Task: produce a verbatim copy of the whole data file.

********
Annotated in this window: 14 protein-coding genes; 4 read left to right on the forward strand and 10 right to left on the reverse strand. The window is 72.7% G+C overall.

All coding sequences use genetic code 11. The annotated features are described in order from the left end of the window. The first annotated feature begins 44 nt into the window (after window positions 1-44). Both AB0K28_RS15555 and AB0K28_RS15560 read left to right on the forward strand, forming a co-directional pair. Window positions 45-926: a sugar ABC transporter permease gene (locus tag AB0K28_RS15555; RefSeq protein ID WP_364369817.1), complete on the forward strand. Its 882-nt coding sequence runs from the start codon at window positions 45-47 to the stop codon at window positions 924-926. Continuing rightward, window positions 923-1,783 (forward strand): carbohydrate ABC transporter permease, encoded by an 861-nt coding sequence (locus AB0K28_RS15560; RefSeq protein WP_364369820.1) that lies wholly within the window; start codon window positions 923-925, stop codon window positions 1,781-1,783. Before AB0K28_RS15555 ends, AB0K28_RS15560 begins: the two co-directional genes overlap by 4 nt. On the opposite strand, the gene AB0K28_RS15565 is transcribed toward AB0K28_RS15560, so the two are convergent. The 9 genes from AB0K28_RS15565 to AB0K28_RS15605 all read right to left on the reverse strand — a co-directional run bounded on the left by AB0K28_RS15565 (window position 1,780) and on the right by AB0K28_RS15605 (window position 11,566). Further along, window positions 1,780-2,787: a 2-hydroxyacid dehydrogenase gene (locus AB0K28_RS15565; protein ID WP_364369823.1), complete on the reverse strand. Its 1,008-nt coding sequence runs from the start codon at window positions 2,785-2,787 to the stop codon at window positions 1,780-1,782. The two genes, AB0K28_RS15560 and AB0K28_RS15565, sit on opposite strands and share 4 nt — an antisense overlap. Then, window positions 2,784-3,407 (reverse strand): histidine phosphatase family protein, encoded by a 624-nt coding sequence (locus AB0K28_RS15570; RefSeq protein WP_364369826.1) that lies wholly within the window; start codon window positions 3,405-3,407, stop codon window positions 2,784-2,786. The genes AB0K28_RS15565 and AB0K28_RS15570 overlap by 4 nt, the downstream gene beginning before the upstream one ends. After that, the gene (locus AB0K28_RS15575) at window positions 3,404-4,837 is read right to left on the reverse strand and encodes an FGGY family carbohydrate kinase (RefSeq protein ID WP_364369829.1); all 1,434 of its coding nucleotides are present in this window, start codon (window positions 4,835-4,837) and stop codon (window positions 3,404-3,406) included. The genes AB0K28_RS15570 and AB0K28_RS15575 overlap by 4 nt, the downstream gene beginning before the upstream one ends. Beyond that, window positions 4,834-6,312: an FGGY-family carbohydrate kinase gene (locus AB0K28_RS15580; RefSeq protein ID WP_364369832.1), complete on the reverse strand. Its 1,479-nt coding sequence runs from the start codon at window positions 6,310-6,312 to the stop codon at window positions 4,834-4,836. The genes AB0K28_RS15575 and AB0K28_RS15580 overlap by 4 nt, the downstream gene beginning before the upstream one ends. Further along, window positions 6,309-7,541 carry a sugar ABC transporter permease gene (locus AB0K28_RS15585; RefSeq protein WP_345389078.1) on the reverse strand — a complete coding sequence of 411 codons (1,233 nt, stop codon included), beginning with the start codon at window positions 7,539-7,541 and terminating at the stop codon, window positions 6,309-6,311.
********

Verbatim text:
Annotated in this window: 14 protein-coding genes; 4 read left to right on the forward strand and 10 right to left on the reverse strand. The window is 72.7% G+C overall.

All coding sequences use genetic code 11. The annotated features are described in order from the left end of the window. The first annotated feature begins 44 nt into the window (after window positions 1-44). Both AB0K28_RS15555 and AB0K28_RS15560 read left to right on the forward strand, forming a co-directional pair. Window positions 45-926: a sugar ABC transporter permease gene (locus tag AB0K28_RS15555; RefSeq protein ID WP_364369817.1), complete on the forward strand. Its 882-nt coding sequence runs from the start codon at window positions 45-47 to the stop codon at window positions 924-926. Continuing rightward, window positions 923-1,783 (forward strand): carbohydrate ABC transporter permease, encoded by an 861-nt coding sequence (locus AB0K28_RS15560; RefSeq protein WP_364369820.1) that lies wholly within the window; start codon window positions 923-925, stop codon window positions 1,781-1,783. Before AB0K28_RS15555 ends, AB0K28_RS15560 begins: the two co-directional genes overlap by 4 nt. On the opposite strand, the gene AB0K28_RS15565 is transcribed toward AB0K28_RS15560, so the two are convergent. The 9 genes from AB0K28_RS15565 to AB0K28_RS15605 all read right to left on the reverse strand — a co-directional run bounded on the left by AB0K28_RS15565 (window position 1,780) and on the right by AB0K28_RS15605 (window position 11,566). Further along, window positions 1,780-2,787: a 2-hydroxyacid dehydrogenase gene (locus AB0K28_RS15565; protein ID WP_364369823.1), complete on the reverse strand. Its 1,008-nt coding sequence runs from the start codon at window positions 2,785-2,787 to the stop codon at window positions 1,780-1,782. The two genes, AB0K28_RS15560 and AB0K28_RS15565, sit on opposite strands and share 4 nt — an antisense overlap. Then, window positions 2,784-3,407 (reverse strand): histidine phosphatase family protein, encoded by a 624-nt coding sequence (locus AB0K28_RS15570; RefSeq protein WP_364369826.1) that lies wholly within the window; start codon window positions 3,405-3,407, stop codon window positions 2,784-2,786. The genes AB0K28_RS15565 and AB0K28_RS15570 overlap by 4 nt, the downstream gene beginning before the upstream one ends. After that, the gene (locus AB0K28_RS15575) at window positions 3,404-4,837 is read right to left on the reverse strand and encodes an FGGY family carbohydrate kinase (RefSeq protein ID WP_364369829.1); all 1,434 of its coding nucleotides are present in this window, start codon (window positions 4,835-4,837) and stop codon (window positions 3,404-3,406) included. The genes AB0K28_RS15570 and AB0K28_RS15575 overlap by 4 nt, the downstream gene beginning before the upstream one ends. Beyond that, window positions 4,834-6,312: an FGGY-family carbohydrate kinase gene (locus AB0K28_RS15580; RefSeq protein ID WP_364369832.1), complete on the reverse strand. Its 1,479-nt coding sequence runs from the start codon at window positions 6,310-6,312 to the stop codon at window positions 4,834-4,836. The genes AB0K28_RS15575 and AB0K28_RS15580 overlap by 4 nt, the downstream gene beginning before the upstream one ends. Further along, window positions 6,309-7,541 carry a sugar ABC transporter permease gene (locus AB0K28_RS15585; RefSeq protein WP_345389078.1) on the reverse strand — a complete coding sequence of 411 codons (1,233 nt, stop codon included), beginning with the start codon at window positions 7,539-7,541 and terminating at the stop codon, window positions 6,309-6,311.